The equipment: (Note to self: This page needs to be redone, I’ve updated what we’re using but I intend on explaining a bit more in a later revision – EDIT: I’m currently reworking this, bit by bit, no pun intended)
Japanese Mega Drive I, motherboard revision VA1 (discrete Yamaha YM2612)
A small mod has been done to correct the output stage, documented here
This should have gotten us as close as possible to what we consider the “reference”, it being the original development machine used to produce and test Mega Drive games, audio-wise.
I’ve replaced the 3,5mm headphone jack with a higher quality 6,30mm one which gives better contact and is more stable.
Power supplied by a stabilized power supply working at 12V, 5A. It has excellent ripple values and it outputs lots of clean power.
Mega Drive’s headphone output (volume maxed when possible) to Motu 828 mkII‘s line inputs slaved to a Yamaha Steinberg MR816X which acts as master clock, through professional, 75Ω rated BNC Canare Cables.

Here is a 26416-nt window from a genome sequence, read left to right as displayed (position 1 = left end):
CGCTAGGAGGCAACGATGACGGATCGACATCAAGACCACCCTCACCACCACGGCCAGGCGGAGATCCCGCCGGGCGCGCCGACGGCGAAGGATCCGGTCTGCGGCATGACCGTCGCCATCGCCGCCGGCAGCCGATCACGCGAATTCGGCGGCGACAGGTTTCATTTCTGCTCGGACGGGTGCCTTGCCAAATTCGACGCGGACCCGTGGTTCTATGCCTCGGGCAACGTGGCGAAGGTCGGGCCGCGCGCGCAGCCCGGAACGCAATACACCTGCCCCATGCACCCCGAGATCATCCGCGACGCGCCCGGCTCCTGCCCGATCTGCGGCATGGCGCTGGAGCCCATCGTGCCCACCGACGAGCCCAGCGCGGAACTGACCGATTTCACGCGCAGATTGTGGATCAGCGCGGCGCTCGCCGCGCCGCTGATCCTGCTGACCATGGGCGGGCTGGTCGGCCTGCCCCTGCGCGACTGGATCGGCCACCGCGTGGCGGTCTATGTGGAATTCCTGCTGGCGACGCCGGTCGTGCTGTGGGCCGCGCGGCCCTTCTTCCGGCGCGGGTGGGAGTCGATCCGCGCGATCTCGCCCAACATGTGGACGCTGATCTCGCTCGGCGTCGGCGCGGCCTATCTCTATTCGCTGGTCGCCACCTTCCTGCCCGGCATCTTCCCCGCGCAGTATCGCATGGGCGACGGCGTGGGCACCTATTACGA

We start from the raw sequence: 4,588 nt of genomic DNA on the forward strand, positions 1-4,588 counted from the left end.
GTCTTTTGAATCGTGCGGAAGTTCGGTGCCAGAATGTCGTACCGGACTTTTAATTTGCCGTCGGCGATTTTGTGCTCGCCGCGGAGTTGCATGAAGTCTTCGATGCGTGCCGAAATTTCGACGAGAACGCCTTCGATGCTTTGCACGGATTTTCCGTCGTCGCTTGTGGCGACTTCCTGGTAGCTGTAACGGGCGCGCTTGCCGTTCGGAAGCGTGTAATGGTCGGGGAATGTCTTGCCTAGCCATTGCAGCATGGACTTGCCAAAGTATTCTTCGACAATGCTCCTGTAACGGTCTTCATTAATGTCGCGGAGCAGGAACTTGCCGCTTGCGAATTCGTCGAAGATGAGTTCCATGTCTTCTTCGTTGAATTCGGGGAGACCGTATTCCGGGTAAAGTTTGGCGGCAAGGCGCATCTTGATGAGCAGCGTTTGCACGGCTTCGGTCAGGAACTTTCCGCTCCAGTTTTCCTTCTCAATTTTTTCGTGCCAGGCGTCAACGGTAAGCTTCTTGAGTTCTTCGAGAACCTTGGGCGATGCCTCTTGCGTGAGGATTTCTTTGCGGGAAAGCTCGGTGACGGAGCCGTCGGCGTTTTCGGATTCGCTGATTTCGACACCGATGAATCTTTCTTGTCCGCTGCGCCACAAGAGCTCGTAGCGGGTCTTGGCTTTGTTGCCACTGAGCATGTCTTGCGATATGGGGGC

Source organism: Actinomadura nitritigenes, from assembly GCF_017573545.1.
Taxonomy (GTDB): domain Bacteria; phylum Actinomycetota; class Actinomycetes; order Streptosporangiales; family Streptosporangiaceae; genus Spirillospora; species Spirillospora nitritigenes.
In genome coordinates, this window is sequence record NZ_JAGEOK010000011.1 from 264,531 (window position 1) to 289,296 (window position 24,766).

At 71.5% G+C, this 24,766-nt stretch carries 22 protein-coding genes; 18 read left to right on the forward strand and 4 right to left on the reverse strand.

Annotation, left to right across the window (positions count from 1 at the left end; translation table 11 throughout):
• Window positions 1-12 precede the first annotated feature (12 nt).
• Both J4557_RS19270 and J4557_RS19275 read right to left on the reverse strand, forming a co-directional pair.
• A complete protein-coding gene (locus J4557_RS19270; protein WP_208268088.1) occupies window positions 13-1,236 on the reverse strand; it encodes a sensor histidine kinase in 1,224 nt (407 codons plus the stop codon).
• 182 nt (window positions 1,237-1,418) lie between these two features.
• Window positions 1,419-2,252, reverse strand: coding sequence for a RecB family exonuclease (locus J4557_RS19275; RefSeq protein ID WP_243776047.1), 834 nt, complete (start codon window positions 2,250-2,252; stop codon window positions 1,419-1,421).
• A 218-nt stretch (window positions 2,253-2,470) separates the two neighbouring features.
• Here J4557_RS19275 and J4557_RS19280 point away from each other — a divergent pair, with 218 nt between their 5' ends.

Mac Pro 2011, dual X5690 Xeon, 12 cores, 24 threads, 48GB RAM, Radeon RX580 8GB, 1TB NVMe Samsung 970 EVO Plus running macOS High Sierra 10.13.6.
We record with Adobe Audition and edit with Audacity.
We record at 96 Khz 24 bit and then we downsample it to other more common formats so everyone can enjoy our releases.
This is done through a proprietary bash script known as “The Megascript” which uses several softwares to accomplish the downsampling with the highest quality possible.
This script first puts the album art inside the original HD FLAC, then calls SoX to let him downsample the tracks to CD quality and puts again the album art into these files as we lose the album art information through the various conversions. Then it cals ffmpeg and its LAME libraries to convert to MP3 and finally eyeD3 to add the album art to the MP3s too.
The second big part of this script takes the MP3s and an image and makes the Youtube videos you can see in our channel, all automatized thanks again to ffmpeg.
All this is accomplished through a simple, single click.
We record completely “headless”, meaning that the Mega Drive is not connected to any TV/Monitor as these add interferences and noises due to the inverter they have in them.
We do initial checks to see what’s going on in the VGM playback software through a USB Video Capture dongle to make sure everything is good.